Entrepreneurs have always been described as risk takers who start their own small projects. In that sense, anyone can be an entrepreneur. Without finetuning that definition, the door is left wide open for adventurers to try their luck starting high risk projects without really spending too much time on the study of their feasibility.
There is no doubt that risk taking is essential to take a final decision to invest in a project, but without 'calculation' that risk turns into a dangerous adventure in no-mans-land which may abort a potential success stroy.Entrepreneurs should be business oriented in the sense that they 'see'opportunities and develop an ability to 'grap' these opportunities fast before they are lost. Here lies the real challenge of entrepreneurship: the paradox of being fast enough to grab an opportunity while doing a calculted risk analysis? I personally think that tuition or gut feeling play a part here. Entrepreneurs do have that sense of potential success that sometimes gives them direction and an advance alert to which way they should go.Because of the fierce competition entrepreneurs are always going to get in the market, I believe they have to develop their own 'competitive advantage' not only in filling a market demand in a non-traditional way, but in becoming too much 'customer driven', a business competitive edge that would single them out from competition and bigger business entities in the market.In the 21st century, only customer driven organizations will stay afloat and win the 'who get the customer first' race.Flexibility is another critical competence that entrepreneurs should develop in order for them to be able to cope with the constant change in their markets' dynamics, customers' tastes and demands, competition practices, and strategic allainces' approaches. Their business plans should be built around flexibility and fast response to environmental changes.Finally, entrepreneurs need to develop an 'acquired taste' for success. This would help them distaste failure and crave for sustainable success that is built around their customers loyalty.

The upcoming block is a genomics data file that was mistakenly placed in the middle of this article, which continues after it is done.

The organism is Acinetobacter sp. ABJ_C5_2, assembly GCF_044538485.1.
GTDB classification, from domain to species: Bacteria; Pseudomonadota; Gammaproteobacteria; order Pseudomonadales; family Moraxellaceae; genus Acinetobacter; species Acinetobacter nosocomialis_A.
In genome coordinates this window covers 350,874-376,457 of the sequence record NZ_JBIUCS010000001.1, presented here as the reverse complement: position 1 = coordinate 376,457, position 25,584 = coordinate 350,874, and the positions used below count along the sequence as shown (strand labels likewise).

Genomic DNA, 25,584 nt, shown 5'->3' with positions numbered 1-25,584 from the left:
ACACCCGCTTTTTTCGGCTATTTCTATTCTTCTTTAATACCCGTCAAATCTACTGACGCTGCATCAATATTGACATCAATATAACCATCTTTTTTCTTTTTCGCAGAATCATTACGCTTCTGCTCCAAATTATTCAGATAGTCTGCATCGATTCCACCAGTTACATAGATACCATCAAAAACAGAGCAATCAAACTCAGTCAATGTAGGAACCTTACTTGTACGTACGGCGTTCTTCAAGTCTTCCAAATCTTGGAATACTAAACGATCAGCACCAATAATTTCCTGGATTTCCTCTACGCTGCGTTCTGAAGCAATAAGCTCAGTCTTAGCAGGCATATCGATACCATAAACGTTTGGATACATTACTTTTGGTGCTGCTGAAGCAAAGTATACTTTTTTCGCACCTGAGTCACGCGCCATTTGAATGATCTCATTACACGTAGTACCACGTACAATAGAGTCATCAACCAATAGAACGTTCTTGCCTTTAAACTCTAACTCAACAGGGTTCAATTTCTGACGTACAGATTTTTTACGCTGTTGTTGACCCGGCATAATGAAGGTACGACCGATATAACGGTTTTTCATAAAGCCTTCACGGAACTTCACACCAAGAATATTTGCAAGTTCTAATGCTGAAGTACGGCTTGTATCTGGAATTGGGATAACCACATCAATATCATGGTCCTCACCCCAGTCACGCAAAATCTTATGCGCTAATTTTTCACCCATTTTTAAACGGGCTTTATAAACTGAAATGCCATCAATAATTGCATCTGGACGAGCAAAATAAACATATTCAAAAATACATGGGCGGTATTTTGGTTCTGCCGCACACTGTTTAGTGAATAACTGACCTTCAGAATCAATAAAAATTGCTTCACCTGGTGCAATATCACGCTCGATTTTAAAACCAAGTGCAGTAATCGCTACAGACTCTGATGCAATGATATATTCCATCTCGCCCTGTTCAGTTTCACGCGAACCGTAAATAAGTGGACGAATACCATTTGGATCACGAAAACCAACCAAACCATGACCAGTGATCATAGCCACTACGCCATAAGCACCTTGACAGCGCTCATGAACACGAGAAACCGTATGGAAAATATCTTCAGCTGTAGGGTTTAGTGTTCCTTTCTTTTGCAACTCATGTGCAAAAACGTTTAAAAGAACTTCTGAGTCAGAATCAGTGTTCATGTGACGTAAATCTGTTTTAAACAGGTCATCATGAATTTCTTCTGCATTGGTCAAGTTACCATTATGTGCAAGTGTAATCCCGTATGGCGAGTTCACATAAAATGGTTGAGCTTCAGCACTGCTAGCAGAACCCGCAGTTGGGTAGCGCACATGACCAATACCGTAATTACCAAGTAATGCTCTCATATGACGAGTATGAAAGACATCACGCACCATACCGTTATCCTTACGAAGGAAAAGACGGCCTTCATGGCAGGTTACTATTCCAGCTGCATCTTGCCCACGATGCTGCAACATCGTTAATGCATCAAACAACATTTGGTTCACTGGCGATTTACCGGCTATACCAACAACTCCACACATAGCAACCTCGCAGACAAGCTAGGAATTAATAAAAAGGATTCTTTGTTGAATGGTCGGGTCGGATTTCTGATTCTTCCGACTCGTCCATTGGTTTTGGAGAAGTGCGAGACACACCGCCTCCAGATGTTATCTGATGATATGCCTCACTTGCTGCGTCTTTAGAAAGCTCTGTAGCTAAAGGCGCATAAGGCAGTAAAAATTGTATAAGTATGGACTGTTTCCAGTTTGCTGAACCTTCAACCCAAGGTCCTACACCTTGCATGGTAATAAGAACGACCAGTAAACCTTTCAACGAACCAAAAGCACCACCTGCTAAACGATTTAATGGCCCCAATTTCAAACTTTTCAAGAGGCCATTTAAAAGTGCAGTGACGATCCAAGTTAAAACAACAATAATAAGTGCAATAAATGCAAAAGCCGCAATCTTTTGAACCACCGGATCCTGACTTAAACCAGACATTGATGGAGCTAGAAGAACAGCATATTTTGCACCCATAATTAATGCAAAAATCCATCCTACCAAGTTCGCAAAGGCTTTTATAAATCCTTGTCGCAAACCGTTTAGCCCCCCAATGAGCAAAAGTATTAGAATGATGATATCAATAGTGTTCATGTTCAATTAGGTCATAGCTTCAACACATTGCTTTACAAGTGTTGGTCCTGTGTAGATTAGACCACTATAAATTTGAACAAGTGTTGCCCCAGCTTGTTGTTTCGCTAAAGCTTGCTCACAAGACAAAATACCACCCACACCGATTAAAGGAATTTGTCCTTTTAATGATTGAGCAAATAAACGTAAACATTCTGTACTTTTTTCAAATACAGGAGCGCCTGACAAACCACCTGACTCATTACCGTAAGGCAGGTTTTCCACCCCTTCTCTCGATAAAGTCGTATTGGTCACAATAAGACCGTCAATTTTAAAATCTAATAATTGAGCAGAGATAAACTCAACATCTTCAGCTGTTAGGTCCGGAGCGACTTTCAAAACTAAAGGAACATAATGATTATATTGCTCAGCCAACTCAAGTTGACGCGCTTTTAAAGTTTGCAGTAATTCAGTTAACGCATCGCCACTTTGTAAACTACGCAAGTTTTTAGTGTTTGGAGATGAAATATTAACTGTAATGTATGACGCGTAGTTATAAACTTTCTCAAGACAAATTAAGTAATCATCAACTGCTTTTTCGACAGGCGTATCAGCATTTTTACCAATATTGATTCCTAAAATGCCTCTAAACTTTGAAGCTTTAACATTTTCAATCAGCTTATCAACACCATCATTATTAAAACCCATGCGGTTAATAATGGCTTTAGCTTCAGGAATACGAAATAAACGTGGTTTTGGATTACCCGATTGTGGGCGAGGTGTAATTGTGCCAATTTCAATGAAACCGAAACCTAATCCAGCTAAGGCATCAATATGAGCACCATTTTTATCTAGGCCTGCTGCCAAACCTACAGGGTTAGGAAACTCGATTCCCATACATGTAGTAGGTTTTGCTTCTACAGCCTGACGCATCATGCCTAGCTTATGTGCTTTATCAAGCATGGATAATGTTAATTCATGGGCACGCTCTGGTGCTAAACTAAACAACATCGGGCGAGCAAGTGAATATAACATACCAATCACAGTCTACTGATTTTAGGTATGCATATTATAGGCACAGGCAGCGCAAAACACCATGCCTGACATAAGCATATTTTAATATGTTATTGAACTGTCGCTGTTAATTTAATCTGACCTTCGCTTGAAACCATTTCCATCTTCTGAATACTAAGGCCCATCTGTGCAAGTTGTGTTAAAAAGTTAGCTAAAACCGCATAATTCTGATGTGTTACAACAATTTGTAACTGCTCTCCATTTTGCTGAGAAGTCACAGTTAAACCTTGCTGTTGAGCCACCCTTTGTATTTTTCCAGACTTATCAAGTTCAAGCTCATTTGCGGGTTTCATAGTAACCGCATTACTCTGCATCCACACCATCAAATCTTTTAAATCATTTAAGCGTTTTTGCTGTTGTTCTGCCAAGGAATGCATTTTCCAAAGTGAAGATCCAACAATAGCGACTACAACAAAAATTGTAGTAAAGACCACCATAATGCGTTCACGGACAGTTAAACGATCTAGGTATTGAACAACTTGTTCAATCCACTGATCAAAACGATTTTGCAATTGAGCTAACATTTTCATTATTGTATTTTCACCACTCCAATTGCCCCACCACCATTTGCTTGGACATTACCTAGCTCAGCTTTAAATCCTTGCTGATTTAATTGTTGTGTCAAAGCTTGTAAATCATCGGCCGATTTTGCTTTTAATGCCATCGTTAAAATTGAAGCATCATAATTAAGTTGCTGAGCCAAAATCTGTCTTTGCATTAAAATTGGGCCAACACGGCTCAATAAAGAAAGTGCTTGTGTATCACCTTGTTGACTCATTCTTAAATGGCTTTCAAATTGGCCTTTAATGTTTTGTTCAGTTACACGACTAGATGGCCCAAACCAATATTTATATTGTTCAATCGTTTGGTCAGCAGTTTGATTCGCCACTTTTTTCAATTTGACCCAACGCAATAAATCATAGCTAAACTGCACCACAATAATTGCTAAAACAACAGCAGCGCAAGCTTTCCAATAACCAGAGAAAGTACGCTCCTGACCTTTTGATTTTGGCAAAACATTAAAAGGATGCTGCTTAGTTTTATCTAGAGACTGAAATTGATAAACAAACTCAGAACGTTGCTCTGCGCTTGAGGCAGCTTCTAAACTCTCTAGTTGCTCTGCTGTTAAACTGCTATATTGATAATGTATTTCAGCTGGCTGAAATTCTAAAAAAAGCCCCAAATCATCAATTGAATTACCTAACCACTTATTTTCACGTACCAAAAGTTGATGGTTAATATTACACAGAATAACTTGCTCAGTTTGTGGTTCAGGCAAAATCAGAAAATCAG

Small projects should start as lean and mean as possible at the beginning, even if resources for bigger entities are available. Bigger is not always better, and fast growth that could jeopardize the start up investment instead of building on the slow sure successes. Natural evolution and growth would help entrepreneurs avoid too much risk and uncertainty. We have heard on many projects that started as 'one man show' but ended up becoming conglomerate organizations like Microsoft, Google, Geramine Bank.
I personally believe that developing business alliances is the best way to get bigger on one hand and avoid rash revolutionary moves to grow fast sole handedly when quick success somethimes oblitertes entrepreneurs vision. Integrated services are becoming a trend in service organizations nowadays where the stakeholders become real owners of the business and work together as a team to ensure its flourish and success. Vendors, banks, outsourced services, distributors, and contractors are all good examples of strategic allies that can enhance the performance of any business. Again the Japanese model is a bench mark as they were able to turn business allaince into a 'state of art' model for the rest of the world. The Chinese are also emerging very fast into a super business power which benefitted from their market leaders neihbors. Both their markets coverage and outreach is outshining any other far eastern powers that used to be called 'The Asian Tigers.